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Home > Blog > What's Really Behind the Mega-Slump
Out of Our Minds
Tuesday, July 12, 2005 11:28 AM
What's Really Behind the Mega-Slump
Anita Sharpe on Business

Guess what movie my 13-year-old son liked better than War of the Worlds, Batman Begins and the Interpreter?

March of the Penguins -- the critically heralded documentary about, yes, penguins. It isn't animated, there are no car chases, explosions or spiffy special effects (although there is a penguin sex scene, of sorts). But it had everything a good movie should: tension, drama, humor and great cinematography. We saw it last weekend and the theater was virtually sold out. The audience even applauded at the end -- (when is the last time you saw that happen?)

So when I read stories about the ailing movie business (the longest box-office slump in 25 years), it doesn't surprise me one bit. I'm a huge Steven Spielberg fan, but I found the last hour of War of the Worlds painful to sit through.

Movie-goes want a better product or we will go do something else -- and that something else apparently isn't, despite studio claims, staying home and watching DVDs. Both DreamWorks Animation and Pixar have cut earnings forecasts because of disappointing DVD sales. I smell opportunity for enterprising independents.

1 comment

Jerome R - 7/13/2005 7:00:57 PM
I've been staying away from Hollywood movies because I don't get value for my money.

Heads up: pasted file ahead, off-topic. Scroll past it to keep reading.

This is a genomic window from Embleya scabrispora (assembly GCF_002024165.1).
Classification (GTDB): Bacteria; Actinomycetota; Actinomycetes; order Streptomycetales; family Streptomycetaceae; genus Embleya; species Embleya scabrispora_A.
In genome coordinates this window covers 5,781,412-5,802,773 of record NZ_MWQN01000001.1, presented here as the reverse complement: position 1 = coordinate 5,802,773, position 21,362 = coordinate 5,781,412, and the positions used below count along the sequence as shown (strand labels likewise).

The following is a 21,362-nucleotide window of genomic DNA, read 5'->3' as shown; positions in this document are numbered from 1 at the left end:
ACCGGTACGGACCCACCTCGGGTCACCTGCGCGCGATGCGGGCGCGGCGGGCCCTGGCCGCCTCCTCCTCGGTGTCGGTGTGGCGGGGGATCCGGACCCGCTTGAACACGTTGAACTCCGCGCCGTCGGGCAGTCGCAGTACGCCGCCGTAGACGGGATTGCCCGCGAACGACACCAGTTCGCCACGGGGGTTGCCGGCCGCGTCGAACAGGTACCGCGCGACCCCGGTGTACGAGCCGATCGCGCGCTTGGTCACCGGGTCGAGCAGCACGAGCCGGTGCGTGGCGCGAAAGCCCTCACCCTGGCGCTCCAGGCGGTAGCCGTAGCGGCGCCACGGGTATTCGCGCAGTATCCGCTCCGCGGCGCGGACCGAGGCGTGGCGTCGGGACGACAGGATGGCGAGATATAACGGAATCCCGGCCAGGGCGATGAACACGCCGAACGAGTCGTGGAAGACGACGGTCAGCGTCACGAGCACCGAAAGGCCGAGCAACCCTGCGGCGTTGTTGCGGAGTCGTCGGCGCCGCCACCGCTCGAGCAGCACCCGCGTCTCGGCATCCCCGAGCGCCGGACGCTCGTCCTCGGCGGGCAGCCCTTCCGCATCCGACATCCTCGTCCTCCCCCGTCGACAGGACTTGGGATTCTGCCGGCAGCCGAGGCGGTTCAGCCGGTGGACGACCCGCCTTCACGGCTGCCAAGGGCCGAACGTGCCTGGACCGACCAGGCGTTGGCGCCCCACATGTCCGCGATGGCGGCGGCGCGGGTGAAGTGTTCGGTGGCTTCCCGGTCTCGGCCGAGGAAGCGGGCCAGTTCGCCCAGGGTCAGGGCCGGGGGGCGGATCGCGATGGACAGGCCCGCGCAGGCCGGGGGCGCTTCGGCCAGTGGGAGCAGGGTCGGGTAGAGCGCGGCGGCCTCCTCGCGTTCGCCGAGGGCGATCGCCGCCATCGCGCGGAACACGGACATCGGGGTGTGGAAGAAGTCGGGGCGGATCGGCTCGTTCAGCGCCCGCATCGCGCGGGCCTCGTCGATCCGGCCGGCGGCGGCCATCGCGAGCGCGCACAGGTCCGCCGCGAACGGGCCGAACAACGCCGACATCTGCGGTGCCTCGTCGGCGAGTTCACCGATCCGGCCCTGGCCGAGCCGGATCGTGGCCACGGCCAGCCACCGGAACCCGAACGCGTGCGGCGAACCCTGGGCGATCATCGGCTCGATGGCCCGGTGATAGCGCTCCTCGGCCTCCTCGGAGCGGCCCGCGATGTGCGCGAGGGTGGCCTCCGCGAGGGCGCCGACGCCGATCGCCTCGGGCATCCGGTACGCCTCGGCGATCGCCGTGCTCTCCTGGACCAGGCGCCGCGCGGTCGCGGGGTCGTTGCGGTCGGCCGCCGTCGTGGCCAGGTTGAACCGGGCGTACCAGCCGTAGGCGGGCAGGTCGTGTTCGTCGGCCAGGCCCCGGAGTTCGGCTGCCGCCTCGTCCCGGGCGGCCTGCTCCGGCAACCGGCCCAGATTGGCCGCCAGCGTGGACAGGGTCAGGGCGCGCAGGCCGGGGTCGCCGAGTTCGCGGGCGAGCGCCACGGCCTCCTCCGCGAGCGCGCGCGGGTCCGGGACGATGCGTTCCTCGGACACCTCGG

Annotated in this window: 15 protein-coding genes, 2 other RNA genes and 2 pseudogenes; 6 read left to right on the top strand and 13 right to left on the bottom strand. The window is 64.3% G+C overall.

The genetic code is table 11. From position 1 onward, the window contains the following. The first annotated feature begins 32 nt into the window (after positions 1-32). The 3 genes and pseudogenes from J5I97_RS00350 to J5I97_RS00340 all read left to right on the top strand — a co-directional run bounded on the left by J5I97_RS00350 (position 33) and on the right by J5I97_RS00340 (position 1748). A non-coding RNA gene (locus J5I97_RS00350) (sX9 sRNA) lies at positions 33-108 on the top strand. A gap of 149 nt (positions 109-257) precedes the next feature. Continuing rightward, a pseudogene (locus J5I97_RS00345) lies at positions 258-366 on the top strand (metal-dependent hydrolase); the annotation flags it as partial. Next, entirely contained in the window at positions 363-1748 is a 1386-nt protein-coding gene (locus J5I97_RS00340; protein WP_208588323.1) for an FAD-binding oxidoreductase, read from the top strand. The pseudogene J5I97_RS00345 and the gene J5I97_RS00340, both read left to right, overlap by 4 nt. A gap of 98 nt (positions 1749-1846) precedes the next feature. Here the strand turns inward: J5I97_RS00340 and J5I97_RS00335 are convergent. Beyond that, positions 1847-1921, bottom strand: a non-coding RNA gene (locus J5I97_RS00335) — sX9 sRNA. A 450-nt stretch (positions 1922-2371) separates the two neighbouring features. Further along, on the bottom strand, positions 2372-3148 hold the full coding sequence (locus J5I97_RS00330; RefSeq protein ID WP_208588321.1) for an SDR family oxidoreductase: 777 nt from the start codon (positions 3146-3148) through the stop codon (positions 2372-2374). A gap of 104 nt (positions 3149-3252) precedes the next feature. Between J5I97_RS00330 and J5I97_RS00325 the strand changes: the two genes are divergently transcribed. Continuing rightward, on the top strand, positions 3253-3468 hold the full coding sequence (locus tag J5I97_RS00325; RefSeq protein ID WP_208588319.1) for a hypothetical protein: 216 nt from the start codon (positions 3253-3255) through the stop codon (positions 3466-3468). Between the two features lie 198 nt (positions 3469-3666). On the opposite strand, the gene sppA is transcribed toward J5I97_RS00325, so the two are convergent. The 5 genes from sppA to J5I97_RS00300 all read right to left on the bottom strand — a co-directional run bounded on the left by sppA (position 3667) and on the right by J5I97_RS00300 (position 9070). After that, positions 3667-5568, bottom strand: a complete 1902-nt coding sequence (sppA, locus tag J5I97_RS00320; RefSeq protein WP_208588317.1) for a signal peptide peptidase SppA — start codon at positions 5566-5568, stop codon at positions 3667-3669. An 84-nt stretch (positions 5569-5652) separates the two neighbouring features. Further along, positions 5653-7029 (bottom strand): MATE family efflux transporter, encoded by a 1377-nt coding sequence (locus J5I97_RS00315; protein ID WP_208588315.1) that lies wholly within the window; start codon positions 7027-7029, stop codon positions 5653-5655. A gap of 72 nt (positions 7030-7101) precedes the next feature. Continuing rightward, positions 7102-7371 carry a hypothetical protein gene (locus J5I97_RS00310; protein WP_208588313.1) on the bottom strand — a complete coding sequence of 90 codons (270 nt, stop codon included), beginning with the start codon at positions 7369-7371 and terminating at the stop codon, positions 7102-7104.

I went to see what I thought was a classic summer block-buster movie, that Cruise vehicle, War Of The Worlds. A bit of fun, right? Well, it wasn't fun; it was endlessly stressful. The protagonists were powerless against the invaders, just like in the book. Come to think of it, I should have known -- I read the book when I was a kid.

War of the Worlds is not fun. It's a Whole Lot Of Death. This is not suitable viewing for kids. People get turned to ash left, right, and centre, or squeezed like blood oranges in a juicer. There are mob scenes where people shoot each other in order to get access to resources. And the adult (i.e. Tom) does little to reassure the kids. Tom's character Ray is -- rather realistically -- completely lost and overwhelmed. At one point he has to go murder someone. It's a conscious decisions he has to make in order for him and his daughter to survive. This is not fare for kids.

This movie was not fun; it reminds me of the WWII movies (true horror) that my parents dragged me to as a teenager, in an attempt to teach me the 'Never Again' lesson that's so important to WWII survivers. No, this is not what I want from a 'summer blockbuster movie' -- though it was promoted to be a film of this genre.

Also typical of Hollywood are the actors who Can't Act, the fact that -- during the movie -- you can't help but think of the actors' appearances on Oprah, and let's not forget the unrealistic plot twists. In War of the Worlds, for example, I'd call the Surely Dead son who turns up Miraculously Alive at the end 'typical Hollywood (plot) manipulation.'

Ah. I should have known. I don't think I've gotten value for my movie dollar from a Hollywood movie since Thelma & Louise.


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